American Mfg., supra, involved the discharge of an employee and a provision in the labor agreement which reserved to management power to suspend or discharge any employee "for cause." There was a broad arbitration clause. The employer refused to arbitrate and the district court upheld its refusal. The Supreme Court reversed stating:

"The function of the court is very limited when the parties have agreed to submit all questions of contract interpretation to the arbitrator. It is confined to ascertaining whether the party seeking arbitration is making a claim which on its face is governed by the contract. Whether the moving party is right or wrong is a question of contract interpretation for the arbitrator. In these circumstances the moving party should not be deprived of the arbitrator's judgment, when it was his judgment and all that it connotes that was bargained for." 363 U.S. at 567, 568, 80 S. Ct. at 1346.
* * * * * *
"The union claimed in this case that the company had violated a specific provision of the contract. The company took the position that it had not violated that clause. There was, therefore, a dispute between the parties as to `the meaning, interpretation and application' of the collective bargaining agreement. Arbitration should have been ordered." 363 U.S. at 569, 80 S. Ct. at 1347. (Emphasis supplied.)

The Wiley case, supra, involved a change of employers as the result of a merger and the question presented was whether the collective bargaining agreement survived the merger imposing upon the successor of the merged employer the duty to arbitrate grievances in accordance with a collective bargaining agreement to which it had not been a party. There the Court stated:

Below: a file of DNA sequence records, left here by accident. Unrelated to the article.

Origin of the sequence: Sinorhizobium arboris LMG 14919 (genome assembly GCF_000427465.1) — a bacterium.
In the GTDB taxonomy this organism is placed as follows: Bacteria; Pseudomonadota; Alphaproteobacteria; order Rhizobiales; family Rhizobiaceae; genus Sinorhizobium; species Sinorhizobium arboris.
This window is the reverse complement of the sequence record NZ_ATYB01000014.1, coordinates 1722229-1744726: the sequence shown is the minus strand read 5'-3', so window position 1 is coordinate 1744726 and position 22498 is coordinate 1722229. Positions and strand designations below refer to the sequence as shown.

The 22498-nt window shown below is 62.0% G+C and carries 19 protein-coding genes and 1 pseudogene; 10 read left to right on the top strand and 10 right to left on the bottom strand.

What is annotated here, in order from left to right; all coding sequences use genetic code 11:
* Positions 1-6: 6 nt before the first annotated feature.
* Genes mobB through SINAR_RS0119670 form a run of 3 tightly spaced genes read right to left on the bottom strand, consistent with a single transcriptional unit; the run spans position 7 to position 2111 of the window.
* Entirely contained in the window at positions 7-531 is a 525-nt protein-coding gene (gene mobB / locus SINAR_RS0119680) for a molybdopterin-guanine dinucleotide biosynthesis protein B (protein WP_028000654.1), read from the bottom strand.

"We hold that the disappearance by merger of a corporate employer which has entered into a collective bargaining agreement with a union does not automatically terminate all rights of the employees covered by the agreement, and that, in appropriate circumstances, present here, the successor employer may be required to arbitrate with the union under the agreement." 376 U.S. at 548, 84 S. Ct. at 914.

The Sinclair Refining case, supra, involved an action commenced in the district court by the employer pursuant to § 301 of the Act seeking judgment for damages against an international and local union on allegations of breach on the part of the unions of a no-strike provision in the collective bargaining agreement. The unions contended that the subject matter of this litigation was referable to arbitration under the collective bargaining agreement. The Court held that the employer was not bound to submit to arbitration stating:

"There is not a word in the grievance and arbitration article providing for the submission of grievances by the company. Instead, there is the express, flat limitation that arbitration boards should consider only employee grievances. Furthermore, the article expressly provides that arbitration may be invoked *212 only at the option of the union. At no place in the contract does the union agree to arbitrate at the behest of the company. The company is to take its claims elsewhere, which it has now done." 370 U.S. at 243, 82 S. Ct. at 1322.